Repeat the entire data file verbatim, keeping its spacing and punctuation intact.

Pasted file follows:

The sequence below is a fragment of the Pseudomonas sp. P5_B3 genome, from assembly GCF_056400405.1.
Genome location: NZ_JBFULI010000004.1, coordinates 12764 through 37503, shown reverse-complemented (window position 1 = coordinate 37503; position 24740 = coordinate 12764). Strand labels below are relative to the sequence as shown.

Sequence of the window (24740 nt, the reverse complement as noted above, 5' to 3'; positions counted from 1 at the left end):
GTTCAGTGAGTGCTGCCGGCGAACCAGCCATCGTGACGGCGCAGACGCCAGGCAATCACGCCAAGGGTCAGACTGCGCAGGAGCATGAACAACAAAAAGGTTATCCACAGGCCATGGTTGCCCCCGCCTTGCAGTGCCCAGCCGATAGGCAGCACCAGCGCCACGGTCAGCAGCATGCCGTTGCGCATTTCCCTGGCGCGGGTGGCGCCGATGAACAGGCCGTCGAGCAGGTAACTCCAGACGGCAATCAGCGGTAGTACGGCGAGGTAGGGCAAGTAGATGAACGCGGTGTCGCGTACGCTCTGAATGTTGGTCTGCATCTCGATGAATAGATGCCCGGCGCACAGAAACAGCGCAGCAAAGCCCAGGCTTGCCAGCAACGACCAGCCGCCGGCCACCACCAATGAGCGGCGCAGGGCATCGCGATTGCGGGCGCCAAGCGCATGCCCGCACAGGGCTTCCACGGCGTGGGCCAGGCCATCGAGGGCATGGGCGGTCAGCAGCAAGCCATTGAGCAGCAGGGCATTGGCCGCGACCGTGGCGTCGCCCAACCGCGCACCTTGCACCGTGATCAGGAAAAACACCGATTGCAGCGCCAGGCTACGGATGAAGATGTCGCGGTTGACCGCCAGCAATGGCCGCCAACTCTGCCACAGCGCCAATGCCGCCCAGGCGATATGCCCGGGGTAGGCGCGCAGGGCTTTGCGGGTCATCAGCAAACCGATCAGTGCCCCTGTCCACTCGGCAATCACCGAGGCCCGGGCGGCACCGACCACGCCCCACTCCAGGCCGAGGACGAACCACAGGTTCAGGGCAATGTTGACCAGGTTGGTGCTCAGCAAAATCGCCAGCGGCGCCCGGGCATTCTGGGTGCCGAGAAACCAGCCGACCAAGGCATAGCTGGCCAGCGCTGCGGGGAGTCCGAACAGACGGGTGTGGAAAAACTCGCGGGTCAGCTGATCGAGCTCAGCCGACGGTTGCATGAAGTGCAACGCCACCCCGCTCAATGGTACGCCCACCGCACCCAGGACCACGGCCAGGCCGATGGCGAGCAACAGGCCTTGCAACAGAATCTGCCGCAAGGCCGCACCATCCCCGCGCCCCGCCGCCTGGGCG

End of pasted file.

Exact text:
The sequence below is a fragment of the Pseudomonas sp. P5_B3 genome, from assembly GCF_056400405.1.
Genome location: NZ_JBFULI010000004.1, coordinates 12764 through 37503, shown reverse-complemented (window position 1 = coordinate 37503; position 24740 = coordinate 12764). Strand labels below are relative to the sequence as shown.

Sequence of the window (24740 nt, the reverse complement as noted above, 5' to 3'; positions counted from 1 at the left end):
GTTCAGTGAGTGCTGCCGGCGAACCAGCCATCGTGACGGCGCAGACGCCAGGCAATCACGCCAAGGGTCAGACTGCGCAGGAGCATGAACAACAAAAAGGTTATCCACAGGCCATGGTTGCCCCCGCCTTGCAGTGCCCAGCCGATAGGCAGCACCAGCGCCACGGTCAGCAGCATGCCGTTGCGCATTTCCCTGGCGCGGGTGGCGCCGATGAACAGGCCGTCGAGCAGGTAACTCCAGACGGCAATCAGCGGTAGTACGGCGAGGTAGGGCAAGTAGATGAACGCGGTGTCGCGTACGCTCTGAATGTTGGTCTGCATCTCGATGAATAGATGCCCGGCGCACAGAAACAGCGCAGCAAAGCCCAGGCTTGCCAGCAACGACCAGCCGCCGGCCACCACCAATGAGCGGCGCAGGGCATCGCGATTGCGGGCGCCAAGCGCATGCCCGCACAGGGCTTCCACGGCGTGGGCCAGGCCATCGAGGGCATGGGCGGTCAGCAGCAAGCCATTGAGCAGCAGGGCATTGGCCGCGACCGTGGCGTCGCCCAACCGCGCACCTTGCACCGTGATCAGGAAAAACACCGATTGCAGCGCCAGGCTACGGATGAAGATGTCGCGGTTGACCGCCAGCAATGGCCGCCAACTCTGCCACAGCGCCAATGCCGCCCAGGCGATATGCCCGGGGTAGGCGCGCAGGGCTTTGCGGGTCATCAGCAAACCGATCAGTGCCCCTGTCCACTCGGCAATCACCGAGGCCCGGGCGGCACCGACCACGCCCCACTCCAGGCCGAGGACGAACCACAGGTTCAGGGCAATGTTGACCAGGTTGGTGCTCAGCAAAATCGCCAGCGGCGCCCGGGCATTCTGGGTGCCGAGAAACCAGCCGACCAAGGCATAGCTGGCCAGCGCTGCGGGGAGTCCGAACAGACGGGTGTGGAAAAACTCGCGGGTCAGCTGATCGAGCTCAGCCGACGGTTGCATGAAGTGCAACGCCACCCCGCTCAATGGTACGCCCACCGCACCCAGGACCACGGCCAGGCCGATGGCGAGCAACAGGCCTTGCAACAGAATCTGCCGCAAGGCCGCACCATCCCCGCGCCCCGCCGCCTGGGCG